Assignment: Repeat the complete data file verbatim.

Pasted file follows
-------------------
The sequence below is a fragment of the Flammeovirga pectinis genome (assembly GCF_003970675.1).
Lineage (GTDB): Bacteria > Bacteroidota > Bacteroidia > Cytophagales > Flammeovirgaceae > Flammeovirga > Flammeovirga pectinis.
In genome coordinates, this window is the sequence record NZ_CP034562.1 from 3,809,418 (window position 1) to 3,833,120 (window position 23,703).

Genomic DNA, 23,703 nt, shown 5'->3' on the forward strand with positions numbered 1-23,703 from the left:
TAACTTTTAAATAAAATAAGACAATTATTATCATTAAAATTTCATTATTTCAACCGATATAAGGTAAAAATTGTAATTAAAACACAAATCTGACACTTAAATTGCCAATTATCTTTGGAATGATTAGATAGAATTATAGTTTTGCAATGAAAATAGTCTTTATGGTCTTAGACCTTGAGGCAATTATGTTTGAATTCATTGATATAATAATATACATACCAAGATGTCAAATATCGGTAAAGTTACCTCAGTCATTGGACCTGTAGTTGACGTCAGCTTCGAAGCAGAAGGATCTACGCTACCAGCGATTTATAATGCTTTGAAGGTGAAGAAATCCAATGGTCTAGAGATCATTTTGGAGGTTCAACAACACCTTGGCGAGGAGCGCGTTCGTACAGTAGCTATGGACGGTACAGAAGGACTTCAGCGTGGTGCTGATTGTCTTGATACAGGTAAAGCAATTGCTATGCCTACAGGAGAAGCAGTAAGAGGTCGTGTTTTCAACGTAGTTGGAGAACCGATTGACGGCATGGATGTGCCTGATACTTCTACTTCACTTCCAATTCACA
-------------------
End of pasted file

The sequence below is a fragment of the Flammeovirga pectinis genome (assembly GCF_003970675.1).
Lineage (GTDB): Bacteria > Bacteroidota > Bacteroidia > Cytophagales > Flammeovirgaceae > Flammeovirga > Flammeovirga pectinis.
In genome coordinates, this window is the sequence record NZ_CP034562.1 from 3,809,418 (window position 1) to 3,833,120 (window position 23,703).

Genomic DNA, 23,703 nt, shown 5'->3' on the forward strand with positions numbered 1-23,703 from the left:
TAACTTTTAAATAAAATAAGACAATTATTATCATTAAAATTTCATTATTTCAACCGATATAAGGTAAAAATTGTAATTAAAACACAAATCTGACACTTAAATTGCCAATTATCTTTGGAATGATTAGATAGAATTATAGTTTTGCAATGAAAATAGTCTTTATGGTCTTAGACCTTGAGGCAATTATGTTTGAATTCATTGATATAATAATATACATACCAAGATGTCAAATATCGGTAAAGTTACCTCAGTCATTGGACCTGTAGTTGACGTCAGCTTCGAAGCAGAAGGATCTACGCTACCAGCGATTTATAATGCTTTGAAGGTGAAGAAATCCAATGGTCTAGAGATCATTTTGGAGGTTCAACAACACCTTGGCGAGGAGCGCGTTCGTACAGTAGCTATGGACGGTACAGAAGGACTTCAGCGTGGTGCTGATTGTCTTGATACAGGTAAAGCAATTGCTATGCCTACAGGAGAAGCAGTAAGAGGTCGTGTTTTCAACGTAGTTGGAGAACCGATTGACGGCATGGATGTGCCTGATACTTCTACTTCACTTCCAATTCACA